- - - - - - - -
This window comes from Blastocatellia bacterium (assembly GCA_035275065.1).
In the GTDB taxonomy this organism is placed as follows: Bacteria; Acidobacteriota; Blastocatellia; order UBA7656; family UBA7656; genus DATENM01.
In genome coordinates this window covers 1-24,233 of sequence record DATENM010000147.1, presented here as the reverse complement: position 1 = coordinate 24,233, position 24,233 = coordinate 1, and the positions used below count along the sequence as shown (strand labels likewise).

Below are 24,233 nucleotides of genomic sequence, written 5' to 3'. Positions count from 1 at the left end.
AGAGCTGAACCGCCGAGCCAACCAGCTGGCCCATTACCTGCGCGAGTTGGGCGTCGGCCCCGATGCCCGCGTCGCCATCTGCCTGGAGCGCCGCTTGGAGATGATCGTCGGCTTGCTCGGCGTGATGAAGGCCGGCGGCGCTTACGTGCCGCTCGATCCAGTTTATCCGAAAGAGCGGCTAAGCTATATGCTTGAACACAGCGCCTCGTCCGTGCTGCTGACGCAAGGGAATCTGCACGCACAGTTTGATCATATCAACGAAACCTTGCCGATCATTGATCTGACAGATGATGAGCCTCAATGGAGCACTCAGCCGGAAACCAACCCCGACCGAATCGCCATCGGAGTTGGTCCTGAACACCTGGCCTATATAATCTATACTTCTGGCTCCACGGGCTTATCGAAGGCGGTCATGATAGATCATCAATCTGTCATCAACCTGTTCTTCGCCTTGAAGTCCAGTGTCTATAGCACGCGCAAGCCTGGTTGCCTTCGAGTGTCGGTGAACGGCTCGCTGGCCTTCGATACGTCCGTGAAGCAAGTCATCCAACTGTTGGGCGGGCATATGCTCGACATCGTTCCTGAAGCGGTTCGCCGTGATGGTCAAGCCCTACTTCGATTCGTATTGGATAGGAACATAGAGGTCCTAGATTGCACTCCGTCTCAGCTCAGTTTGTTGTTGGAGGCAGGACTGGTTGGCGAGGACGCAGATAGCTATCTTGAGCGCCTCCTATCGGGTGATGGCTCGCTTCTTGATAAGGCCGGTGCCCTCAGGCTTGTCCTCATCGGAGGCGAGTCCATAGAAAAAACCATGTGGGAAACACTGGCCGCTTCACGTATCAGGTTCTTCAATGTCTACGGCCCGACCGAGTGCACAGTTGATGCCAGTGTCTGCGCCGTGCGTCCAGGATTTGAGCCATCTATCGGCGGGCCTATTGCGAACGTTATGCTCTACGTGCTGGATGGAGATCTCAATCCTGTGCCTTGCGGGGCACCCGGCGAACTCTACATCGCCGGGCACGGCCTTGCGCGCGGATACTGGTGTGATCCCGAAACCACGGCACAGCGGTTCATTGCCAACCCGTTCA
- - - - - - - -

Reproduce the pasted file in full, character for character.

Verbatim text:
This window comes from Blastocatellia bacterium (assembly GCA_035275065.1).
In the GTDB taxonomy this organism is placed as follows: Bacteria; Acidobacteriota; Blastocatellia; order UBA7656; family UBA7656; genus DATENM01.
In genome coordinates this window covers 1-24,233 of sequence record DATENM010000147.1, presented here as the reverse complement: position 1 = coordinate 24,233, position 24,233 = coordinate 1, and the positions used below count along the sequence as shown (strand labels likewise).

Below are 24,233 nucleotides of genomic sequence, written 5' to 3'. Positions count from 1 at the left end.
AGAGCTGAACCGCCGAGCCAACCAGCTGGCCCATTACCTGCGCGAGTTGGGCGTCGGCCCCGATGCCCGCGTCGCCATCTGCCTGGAGCGCCGCTTGGAGATGATCGTCGGCTTGCTCGGCGTGATGAAGGCCGGCGGCGCTTACGTGCCGCTCGATCCAGTTTATCCGAAAGAGCGGCTAAGCTATATGCTTGAACACAGCGCCTCGTCCGTGCTGCTGACGCAAGGGAATCTGCACGCACAGTTTGATCATATCAACGAAACCTTGCCGATCATTGATCTGACAGATGATGAGCCTCAATGGAGCACTCAGCCGGAAACCAACCCCGACCGAATCGCCATCGGAGTTGGTCCTGAACACCTGGCCTATATAATCTATACTTCTGGCTCCACGGGCTTATCGAAGGCGGTCATGATAGATCATCAATCTGTCATCAACCTGTTCTTCGCCTTGAAGTCCAGTGTCTATAGCACGCGCAAGCCTGGTTGCCTTCGAGTGTCGGTGAACGGCTCGCTGGCCTTCGATACGTCCGTGAAGCAAGTCATCCAACTGTTGGGCGGGCATATGCTCGACATCGTTCCTGAAGCGGTTCGCCGTGATGGTCAAGCCCTACTTCGATTCGTATTGGATAGGAACATAGAGGTCCTAGATTGCACTCCGTCTCAGCTCAGTTTGTTGTTGGAGGCAGGACTGGTTGGCGAGGACGCAGATAGCTATCTTGAGCGCCTCCTATCGGGTGATGGCTCGCTTCTTGATAAGGCCGGTGCCCTCAGGCTTGTCCTCATCGGAGGCGAGTCCATAGAAAAAACCATGTGGGAAACACTGGCCGCTTCACGTATCAGGTTCTTCAATGTCTACGGCCCGACCGAGTGCACAGTTGATGCCAGTGTCTGCGCCGTGCGTCCAGGATTTGAGCCATCTATCGGCGGGCCTATTGCGAACGTTATGCTCTACGTGCTGGATGGAGATCTCAATCCTGTGCCTTGCGGGGCACCCGGCGAACTCTACATCGCCGGGCACGGCCTTGCGCGCGGATACTGGTGTGATCCCGAAACCACGGCACAGCGGTTCATTGCCAACCCGTTCA